In the Pakse area, there are about 62 tourist sites: 32 natural, 7 historical, and 27 cultural. There are many French colonial style buildings remaining in the city. From Sedon Bridge, often called ‘old bridge’ by the people of Champasack, you can walk around to see the old French style quarter. The Lao – Japan Mekong River Bridge was constructed in 2002 and is a route to Thailand.
Wat Poratana Sadsadaram (Wat Luang Temple) is located in the center of Pakse district. It is a temple that consists of traditional and new style constructions. There is a library, which was built in the last decade and a shrine with amazing wall paintings and excellent sculpturs .There are also interesting temples located close to the city including Wat Phabat, one called ‘Wat Tamfai temple’ and Wat Chomphet. There are big festivals in Pakse district every year, including the boat racing festival which consists of the Miss Nava Competition and many boats from all over the province. There is a parade of big Mark Beng (folded banana leaves) which is held during Ork Pan Sa day (Buddhist day) in mid-October. You may also want to see the Stone Buddha sculpture work of the people in Chomphet village. The Stone Buddha here is well know by Lao Buddhists. For people who like going shopping, there is a new Pakse Market, shopping center and other small markets around Pakse where you can buy local handicraft for reasonable prices.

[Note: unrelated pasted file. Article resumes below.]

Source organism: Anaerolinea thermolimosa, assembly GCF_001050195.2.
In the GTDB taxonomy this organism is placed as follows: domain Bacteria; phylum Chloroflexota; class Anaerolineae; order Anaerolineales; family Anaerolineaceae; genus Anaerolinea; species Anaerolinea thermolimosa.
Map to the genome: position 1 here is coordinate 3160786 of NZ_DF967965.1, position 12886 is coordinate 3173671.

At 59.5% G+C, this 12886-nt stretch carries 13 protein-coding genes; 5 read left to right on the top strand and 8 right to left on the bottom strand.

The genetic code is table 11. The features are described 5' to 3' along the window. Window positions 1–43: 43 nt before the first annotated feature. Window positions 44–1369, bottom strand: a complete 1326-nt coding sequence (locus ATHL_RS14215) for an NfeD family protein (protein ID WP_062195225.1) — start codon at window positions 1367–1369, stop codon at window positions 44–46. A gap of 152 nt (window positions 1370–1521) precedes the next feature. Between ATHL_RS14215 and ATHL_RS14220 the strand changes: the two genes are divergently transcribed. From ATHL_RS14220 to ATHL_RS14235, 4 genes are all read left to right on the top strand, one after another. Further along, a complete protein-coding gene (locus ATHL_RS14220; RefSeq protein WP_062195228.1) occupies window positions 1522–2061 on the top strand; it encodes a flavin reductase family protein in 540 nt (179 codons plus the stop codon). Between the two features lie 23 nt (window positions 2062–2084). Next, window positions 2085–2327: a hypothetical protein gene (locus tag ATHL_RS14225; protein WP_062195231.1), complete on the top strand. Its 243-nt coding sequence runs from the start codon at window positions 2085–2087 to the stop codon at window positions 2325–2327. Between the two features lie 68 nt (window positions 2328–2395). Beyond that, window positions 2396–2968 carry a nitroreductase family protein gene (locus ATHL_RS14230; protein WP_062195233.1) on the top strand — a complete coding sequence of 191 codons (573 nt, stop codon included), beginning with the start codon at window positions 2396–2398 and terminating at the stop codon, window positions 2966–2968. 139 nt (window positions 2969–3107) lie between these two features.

Situated in the centre of northern Laos, Luang Prabang is classified as a UNESCO World Heritage Site for its outstanding cultural, historic and architectural values and its harmonious relationship between the natural and built environment. In the 14th century, the King Fa Ngum founded the first Lao Kingdom, Lane Xang, here in Luang Prabang. Luang Prabang remained the capital of Lane Xang until 1565 when the capital was moved to Vientiane. It remained to serve as the country’s spiritual and religious centre.